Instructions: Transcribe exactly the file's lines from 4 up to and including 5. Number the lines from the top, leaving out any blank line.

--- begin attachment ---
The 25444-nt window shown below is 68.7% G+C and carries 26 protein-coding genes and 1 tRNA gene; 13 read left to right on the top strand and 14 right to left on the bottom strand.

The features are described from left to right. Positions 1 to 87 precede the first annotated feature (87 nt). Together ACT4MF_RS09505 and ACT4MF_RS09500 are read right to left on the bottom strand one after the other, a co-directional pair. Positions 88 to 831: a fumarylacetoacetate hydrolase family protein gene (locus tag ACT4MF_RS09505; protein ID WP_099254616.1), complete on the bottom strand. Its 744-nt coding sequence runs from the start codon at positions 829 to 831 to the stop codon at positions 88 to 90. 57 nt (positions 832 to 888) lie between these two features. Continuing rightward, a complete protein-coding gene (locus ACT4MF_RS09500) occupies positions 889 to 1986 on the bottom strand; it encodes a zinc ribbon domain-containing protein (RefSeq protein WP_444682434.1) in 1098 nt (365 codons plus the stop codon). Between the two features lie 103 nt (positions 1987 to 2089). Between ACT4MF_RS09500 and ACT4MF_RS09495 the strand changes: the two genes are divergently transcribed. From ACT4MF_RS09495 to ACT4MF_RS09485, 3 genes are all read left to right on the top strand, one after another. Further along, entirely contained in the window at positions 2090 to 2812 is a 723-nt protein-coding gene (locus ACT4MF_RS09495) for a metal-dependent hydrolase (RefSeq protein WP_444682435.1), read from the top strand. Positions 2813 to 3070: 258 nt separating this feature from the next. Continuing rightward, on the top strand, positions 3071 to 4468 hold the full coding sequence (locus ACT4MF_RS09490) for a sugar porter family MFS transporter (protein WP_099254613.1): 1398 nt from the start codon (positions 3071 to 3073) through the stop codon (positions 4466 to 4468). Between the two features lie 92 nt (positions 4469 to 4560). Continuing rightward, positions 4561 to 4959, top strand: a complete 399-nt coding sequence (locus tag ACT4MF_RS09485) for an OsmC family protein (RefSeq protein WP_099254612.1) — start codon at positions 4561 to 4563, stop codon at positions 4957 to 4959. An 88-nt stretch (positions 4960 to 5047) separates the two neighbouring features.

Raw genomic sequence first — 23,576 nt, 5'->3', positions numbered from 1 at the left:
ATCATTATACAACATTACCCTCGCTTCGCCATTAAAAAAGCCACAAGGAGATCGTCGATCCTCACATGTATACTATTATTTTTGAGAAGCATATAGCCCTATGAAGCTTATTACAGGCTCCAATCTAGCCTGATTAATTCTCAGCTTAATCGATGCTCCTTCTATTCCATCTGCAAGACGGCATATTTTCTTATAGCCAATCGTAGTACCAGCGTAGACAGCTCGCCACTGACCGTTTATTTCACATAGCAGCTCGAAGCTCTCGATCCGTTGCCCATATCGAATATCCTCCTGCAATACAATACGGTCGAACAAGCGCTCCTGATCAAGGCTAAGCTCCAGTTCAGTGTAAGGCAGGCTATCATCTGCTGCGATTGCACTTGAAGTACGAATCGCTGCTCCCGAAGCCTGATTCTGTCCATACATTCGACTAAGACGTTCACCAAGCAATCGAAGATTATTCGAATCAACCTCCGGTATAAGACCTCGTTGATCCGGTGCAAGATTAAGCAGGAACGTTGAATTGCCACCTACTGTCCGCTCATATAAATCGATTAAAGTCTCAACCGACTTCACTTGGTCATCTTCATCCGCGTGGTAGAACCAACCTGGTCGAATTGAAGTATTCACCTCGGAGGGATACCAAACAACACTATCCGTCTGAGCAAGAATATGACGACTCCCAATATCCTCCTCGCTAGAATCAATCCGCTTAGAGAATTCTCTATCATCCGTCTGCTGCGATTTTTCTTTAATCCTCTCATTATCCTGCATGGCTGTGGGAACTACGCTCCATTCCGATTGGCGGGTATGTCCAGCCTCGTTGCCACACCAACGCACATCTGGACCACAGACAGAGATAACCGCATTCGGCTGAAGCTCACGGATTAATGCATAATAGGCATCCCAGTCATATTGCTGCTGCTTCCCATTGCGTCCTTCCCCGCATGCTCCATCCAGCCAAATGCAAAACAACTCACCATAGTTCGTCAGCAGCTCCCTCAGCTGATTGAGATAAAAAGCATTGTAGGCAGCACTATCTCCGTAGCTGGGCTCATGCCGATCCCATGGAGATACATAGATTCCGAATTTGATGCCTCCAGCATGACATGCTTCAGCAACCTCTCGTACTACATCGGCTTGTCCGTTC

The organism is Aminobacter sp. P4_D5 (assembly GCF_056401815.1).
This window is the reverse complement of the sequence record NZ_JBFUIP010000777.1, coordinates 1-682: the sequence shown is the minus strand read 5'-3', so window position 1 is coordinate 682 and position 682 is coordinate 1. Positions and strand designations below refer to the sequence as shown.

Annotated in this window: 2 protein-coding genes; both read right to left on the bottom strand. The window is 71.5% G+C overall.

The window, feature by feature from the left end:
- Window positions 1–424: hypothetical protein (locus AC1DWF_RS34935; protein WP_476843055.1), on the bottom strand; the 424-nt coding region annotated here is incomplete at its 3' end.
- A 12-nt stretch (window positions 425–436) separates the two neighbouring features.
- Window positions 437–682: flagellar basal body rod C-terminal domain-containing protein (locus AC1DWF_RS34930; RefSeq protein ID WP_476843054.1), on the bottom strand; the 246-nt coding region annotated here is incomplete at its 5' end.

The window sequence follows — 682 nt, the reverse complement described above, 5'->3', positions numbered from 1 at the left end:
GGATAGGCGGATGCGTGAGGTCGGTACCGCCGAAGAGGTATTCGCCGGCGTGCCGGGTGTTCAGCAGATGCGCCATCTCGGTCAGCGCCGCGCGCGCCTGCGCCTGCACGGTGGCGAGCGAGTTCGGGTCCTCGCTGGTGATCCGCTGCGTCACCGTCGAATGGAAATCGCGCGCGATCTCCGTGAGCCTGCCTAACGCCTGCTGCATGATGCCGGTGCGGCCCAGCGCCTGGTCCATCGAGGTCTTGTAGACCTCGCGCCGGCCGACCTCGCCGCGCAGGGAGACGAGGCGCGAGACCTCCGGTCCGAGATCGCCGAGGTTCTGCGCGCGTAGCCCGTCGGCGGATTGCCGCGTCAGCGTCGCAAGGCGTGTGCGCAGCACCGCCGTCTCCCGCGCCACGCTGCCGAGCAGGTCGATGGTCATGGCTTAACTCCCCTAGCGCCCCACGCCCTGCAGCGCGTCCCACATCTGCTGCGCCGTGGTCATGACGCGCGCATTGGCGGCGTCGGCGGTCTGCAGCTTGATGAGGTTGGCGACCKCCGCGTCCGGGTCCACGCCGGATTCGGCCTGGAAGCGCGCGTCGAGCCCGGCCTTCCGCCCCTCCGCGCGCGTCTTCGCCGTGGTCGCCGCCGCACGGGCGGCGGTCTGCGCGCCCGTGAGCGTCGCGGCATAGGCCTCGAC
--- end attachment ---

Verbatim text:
ATCATTATACAACATTACCCTCGCTTCGCCATTAAAAAAGCCACAAGGAGATCGTCGATCCTCACATGTATACTATTATTTTTGAGAAGCATATAGCCCTATGAAGCTTATTACAGGCTCCAATCTAGCCTGATTAATTCTCAGCTTAATCGATGCTCCTTCTATTCCATCTGCAAGACGGCATATTTTCTTATAGCCAATCGTAGTACCAGCGTAGACAGCTCGCCACTGACCGTTTATTTCACATAGCAGCTCGAAGCTCTCGATCCGTTGCCCATATCGAATATCCTCCTGCAATACAATACGGTCGAACAAGCGCTCCTGATCAAGGCTAAGCTCCAGTTCAGTGTAAGGCAGGCTATCATCTGCTGCGATTGCACTTGAAGTACGAATCGCTGCTCCCGAAGCCTGATTCTGTCCATACATTCGACTAAGACGTTCACCAAGCAATCGAAGATTATTCGAATCAACCTCCGGTATAAGACCTCGTTGATCCGGTGCAAGATTAAGCAGGAACGTTGAATTGCCACCTACTGTCCGCTCATATAAATCGATTAAAGTCTCAACCGACTTCACTTGGTCATCTTCATCCGCGTGGTAGAACCAACCTGGTCGAATTGAAGTATTCACCTCGGAGGGATACCAAACAACACTATCCGTCTGAGCAAGAATATGACGACTCCCAATATCCTCCTCGCTAGAATCAATCCGCTTAGAGAATTCTCTATCATCCGTCTGCTGCGATTTTTCTTTAATCCTCTCATTATCCTGCATGGCTGTGGGAACTACGCTCCATTCCGATTGGCGGGTATGTCCAGCCTCGTTGCCACACCAACGCACATCTGGACCACAGACAGAGATAACCGCATTCGGCTGAAGCTCACGGATTAATGCATAATAGGCATCCCAGTCATATTGCTGCTGCTTCCCATTGCGTCCTTCCCCGCATGCTCCATCCAGCCAAATGCAAAACAACTCACCATAGTTCGTCAGCAGCTCCCTCAGCTGATTGAGATAAAAAGCATTGTAGGCAGCACTATCTCCGTAGCTGGGCTCATGCCGATCCCATGGAGATACATAGATTCCGAATTTGATGCCTCCAGCATGACATGCTTCAGCAACCTCTCGTACTACATCGGCTTGTCCGTTC

The organism is Aminobacter sp. P4_D5 (assembly GCF_056401815.1).